If it were just for freight trains travelling at 15 MPH you would be surprised what you can get away with.

    I was working in Alabama in 2000 and a 'mom and pop' short line delivered plastic pellets to a factory near were I was working a couple of time a week. The locomotives and freight wagons in the USA are GIGANATIC compared to ours here and the track this line was using was about the same condition as the Athlone-Mullingar section is now. Was in bits. But the locomotive moved along it slowly. That's the key.


  • Closed Accounts Posts: 17,738 ✭✭✭✭ corktina


    Not really. If as Hungerford says there is a customer - the costs would be covered in a couple of years.

    Once this is all for real and not more trainspotter pillow talk.

    and if the customer pulls out after 6 months?


  • Closed Accounts Posts: 17,738 ✭✭✭✭ corktina


    Oh and what about rolling stock costs? Im sure IE havent got any left!


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  • Banned (with Prison Access) Posts: 558 OurLadyofKnock


    corktina wrote: »
    and if the customer pulls out after 6 months?

    Why are you being so negative. There is such a thing as a business contract. This is not like the WRC being reopened for passengers and social justice or to get some priest a special pass through the Pearly Gates and requies massive on going subsidy. This is a business deal. Business is just business. If indeed a private company is serious it is to make money not to get votes in Castlebar.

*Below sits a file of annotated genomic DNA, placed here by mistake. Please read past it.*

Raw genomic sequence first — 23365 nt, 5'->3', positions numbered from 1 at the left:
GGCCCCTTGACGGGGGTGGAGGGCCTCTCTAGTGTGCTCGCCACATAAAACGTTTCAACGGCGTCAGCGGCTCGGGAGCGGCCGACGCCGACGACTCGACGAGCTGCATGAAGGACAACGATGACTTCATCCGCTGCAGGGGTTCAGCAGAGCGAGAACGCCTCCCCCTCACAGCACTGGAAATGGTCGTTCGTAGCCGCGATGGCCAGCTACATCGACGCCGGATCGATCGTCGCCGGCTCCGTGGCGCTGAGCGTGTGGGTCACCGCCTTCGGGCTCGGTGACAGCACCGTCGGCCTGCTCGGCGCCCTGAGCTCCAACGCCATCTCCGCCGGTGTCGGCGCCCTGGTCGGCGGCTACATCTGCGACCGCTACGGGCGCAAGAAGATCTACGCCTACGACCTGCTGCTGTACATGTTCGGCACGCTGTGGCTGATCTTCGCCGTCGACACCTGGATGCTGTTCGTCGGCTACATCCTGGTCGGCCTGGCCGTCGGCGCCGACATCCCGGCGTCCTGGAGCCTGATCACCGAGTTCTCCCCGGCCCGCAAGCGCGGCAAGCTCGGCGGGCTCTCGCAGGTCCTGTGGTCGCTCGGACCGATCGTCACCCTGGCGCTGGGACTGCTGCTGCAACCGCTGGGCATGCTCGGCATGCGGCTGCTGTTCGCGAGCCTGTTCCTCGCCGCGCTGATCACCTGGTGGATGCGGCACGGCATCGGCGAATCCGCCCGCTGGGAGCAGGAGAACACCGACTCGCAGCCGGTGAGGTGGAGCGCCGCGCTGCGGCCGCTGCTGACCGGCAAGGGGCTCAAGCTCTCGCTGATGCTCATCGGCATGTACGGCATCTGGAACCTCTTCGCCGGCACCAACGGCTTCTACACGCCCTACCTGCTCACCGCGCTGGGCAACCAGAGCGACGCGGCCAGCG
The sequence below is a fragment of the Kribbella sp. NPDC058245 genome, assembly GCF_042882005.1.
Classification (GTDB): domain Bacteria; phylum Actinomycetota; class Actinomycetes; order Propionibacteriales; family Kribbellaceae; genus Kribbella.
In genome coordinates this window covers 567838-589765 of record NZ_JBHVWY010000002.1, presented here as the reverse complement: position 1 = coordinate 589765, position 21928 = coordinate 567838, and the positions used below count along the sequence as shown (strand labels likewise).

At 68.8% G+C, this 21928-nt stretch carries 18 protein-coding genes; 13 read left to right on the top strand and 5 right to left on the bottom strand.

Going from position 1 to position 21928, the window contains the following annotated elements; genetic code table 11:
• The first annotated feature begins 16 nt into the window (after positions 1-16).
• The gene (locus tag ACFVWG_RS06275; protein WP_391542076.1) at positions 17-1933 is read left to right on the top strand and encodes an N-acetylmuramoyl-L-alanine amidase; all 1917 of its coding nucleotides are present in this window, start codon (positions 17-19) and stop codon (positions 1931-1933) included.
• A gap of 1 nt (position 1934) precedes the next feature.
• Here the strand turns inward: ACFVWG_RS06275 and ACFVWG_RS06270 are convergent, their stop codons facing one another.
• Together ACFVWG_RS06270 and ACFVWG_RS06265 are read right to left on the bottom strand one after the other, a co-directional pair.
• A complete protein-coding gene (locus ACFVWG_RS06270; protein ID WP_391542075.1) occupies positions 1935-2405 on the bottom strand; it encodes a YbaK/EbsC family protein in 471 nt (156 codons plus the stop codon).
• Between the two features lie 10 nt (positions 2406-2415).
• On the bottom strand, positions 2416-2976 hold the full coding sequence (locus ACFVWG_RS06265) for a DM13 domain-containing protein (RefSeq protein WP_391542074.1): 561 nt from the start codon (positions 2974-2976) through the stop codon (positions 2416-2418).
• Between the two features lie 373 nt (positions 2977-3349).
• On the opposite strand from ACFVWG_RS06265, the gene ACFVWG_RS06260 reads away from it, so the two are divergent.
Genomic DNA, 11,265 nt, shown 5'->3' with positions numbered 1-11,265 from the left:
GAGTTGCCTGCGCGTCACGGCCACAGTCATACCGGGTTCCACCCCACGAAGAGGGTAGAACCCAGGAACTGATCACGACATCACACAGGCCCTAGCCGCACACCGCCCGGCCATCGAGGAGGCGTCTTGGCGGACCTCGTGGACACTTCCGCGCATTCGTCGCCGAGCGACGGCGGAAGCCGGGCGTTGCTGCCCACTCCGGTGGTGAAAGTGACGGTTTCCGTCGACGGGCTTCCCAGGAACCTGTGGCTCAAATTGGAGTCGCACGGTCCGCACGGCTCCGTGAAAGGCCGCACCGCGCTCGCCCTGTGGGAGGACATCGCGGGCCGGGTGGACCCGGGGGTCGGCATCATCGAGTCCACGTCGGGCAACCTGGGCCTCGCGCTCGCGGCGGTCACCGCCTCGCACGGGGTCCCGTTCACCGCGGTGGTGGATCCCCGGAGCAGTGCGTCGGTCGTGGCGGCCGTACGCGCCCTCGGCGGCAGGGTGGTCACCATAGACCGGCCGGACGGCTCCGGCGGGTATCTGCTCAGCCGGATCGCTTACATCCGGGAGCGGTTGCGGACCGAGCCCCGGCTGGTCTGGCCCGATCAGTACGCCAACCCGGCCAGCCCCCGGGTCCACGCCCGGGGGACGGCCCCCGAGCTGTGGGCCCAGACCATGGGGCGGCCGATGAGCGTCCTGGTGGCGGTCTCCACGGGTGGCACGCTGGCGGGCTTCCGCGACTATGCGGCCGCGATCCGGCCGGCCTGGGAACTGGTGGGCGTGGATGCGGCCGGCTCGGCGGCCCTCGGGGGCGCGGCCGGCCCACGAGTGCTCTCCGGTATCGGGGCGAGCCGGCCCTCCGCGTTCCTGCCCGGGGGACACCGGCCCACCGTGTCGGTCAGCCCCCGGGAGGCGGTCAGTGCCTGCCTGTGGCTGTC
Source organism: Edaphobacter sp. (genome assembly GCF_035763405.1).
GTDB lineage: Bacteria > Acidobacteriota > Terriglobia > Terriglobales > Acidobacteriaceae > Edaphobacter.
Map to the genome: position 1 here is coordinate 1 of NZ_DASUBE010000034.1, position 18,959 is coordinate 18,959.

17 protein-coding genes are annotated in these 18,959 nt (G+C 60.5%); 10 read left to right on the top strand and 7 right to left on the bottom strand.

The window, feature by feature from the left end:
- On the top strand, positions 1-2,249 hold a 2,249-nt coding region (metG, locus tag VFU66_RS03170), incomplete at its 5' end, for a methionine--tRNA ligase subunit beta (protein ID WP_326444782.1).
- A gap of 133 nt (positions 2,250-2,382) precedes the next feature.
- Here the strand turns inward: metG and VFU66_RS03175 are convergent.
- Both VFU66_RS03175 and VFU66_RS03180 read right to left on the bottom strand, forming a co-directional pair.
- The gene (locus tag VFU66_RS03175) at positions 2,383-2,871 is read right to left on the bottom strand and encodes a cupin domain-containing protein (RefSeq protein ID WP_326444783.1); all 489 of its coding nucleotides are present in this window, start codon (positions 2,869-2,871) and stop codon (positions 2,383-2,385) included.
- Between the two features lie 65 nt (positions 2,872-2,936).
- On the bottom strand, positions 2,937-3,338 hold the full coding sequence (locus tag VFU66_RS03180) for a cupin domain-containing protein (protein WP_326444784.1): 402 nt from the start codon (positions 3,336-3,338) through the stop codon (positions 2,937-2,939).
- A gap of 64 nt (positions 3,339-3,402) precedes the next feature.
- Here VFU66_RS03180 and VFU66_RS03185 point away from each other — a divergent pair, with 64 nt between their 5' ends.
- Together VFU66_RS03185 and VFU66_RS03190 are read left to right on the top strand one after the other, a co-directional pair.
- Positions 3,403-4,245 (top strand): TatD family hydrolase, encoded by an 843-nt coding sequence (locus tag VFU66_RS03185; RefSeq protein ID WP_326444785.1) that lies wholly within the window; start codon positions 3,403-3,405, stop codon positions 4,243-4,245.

Foynes has in its favour a deep water berth for unloading bulk materials. If some business thinks it might come in useful for bring bulk materials into the country then what's the problem?

    As for rolling stock, IE have loads of locos sitting around and container pocket wagons can carry everything except timber logs.

    I don't get why you are so negative. IE have and still find countless ways to waste 7 million quid on far less. Is some business people are serious about this then indulge them and sweat the existing assets.

    I got news for you, as against the Northern Half of the WRC as I am. If a vast mining potential was discovered in the Ox Mountains I would say to hell with the cycle path and reinstall the train line. There is no way things like heavy minerals and ore should be going long distances by road. This kind of heavy bulk traffic should always be taken to the nearest railhead.


  • Moderators, Business & Finance Moderators, Motoring & Transport Moderators, Society & Culture Moderators Posts: 61,057 Mod ✭✭✭✭ L1011


    corktina wrote: »
    and if the customer pulls out after 6 months?

    In the past Shannon Foynes Port Co. offered to pay for the repairs/reinstatement itself; and now Stobart are offering to DO the work itself (they have a permanent way division). No costs to IE.
    corktina wrote: »
    Oh and what about rolling stock costs? Im sure IE havent got any left!

    They have about half the fleet of 201s lying up and were even tendering for extra container pocket wagons recently.


  • Banned (with Prison Access) Posts: 558 OurLadyofKnock


    corktina wrote: »
    Oh and what about rolling stock costs? Im sure IE havent got any left!

    In the UK 60 year old locomotives are being brought back into service to move freight. This is common practice all over the world.


  • Registered Users Posts: 1,186 ✭✭✭ Niles


    There is an EU directive that allows private operators to run rail freight in Ireland now, so IÉ would have to give them access if they were prepared to pay for it - there was a network operating statement released by the IÉ earlier this year that discussed some of this. It also allows for International (not domestic) passenger services, so the way I read it that it implies that a private operator could run a Dublin-Belfast rail service.

    http://www.irishrail.ie/networkAccess/network_access.asp